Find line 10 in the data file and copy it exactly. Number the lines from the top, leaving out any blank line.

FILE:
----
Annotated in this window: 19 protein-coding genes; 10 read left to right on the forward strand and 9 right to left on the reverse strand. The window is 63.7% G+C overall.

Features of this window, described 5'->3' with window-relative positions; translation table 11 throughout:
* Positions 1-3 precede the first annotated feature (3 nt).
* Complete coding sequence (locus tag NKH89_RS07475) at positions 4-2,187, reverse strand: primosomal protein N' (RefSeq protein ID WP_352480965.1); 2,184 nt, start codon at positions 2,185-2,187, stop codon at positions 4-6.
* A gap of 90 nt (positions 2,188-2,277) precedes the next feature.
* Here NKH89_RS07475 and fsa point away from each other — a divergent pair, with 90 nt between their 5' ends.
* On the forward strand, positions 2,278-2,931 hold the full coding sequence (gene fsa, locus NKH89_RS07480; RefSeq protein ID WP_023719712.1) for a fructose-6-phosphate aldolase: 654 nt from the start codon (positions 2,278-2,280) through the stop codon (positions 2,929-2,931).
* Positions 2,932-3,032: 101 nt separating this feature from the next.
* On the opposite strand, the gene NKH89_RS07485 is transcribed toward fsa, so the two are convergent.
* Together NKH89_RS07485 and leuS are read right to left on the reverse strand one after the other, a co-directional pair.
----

* Together NKH89_RS07485 and leuS are read right to left on the reverse strand one after the other, a co-directional pair.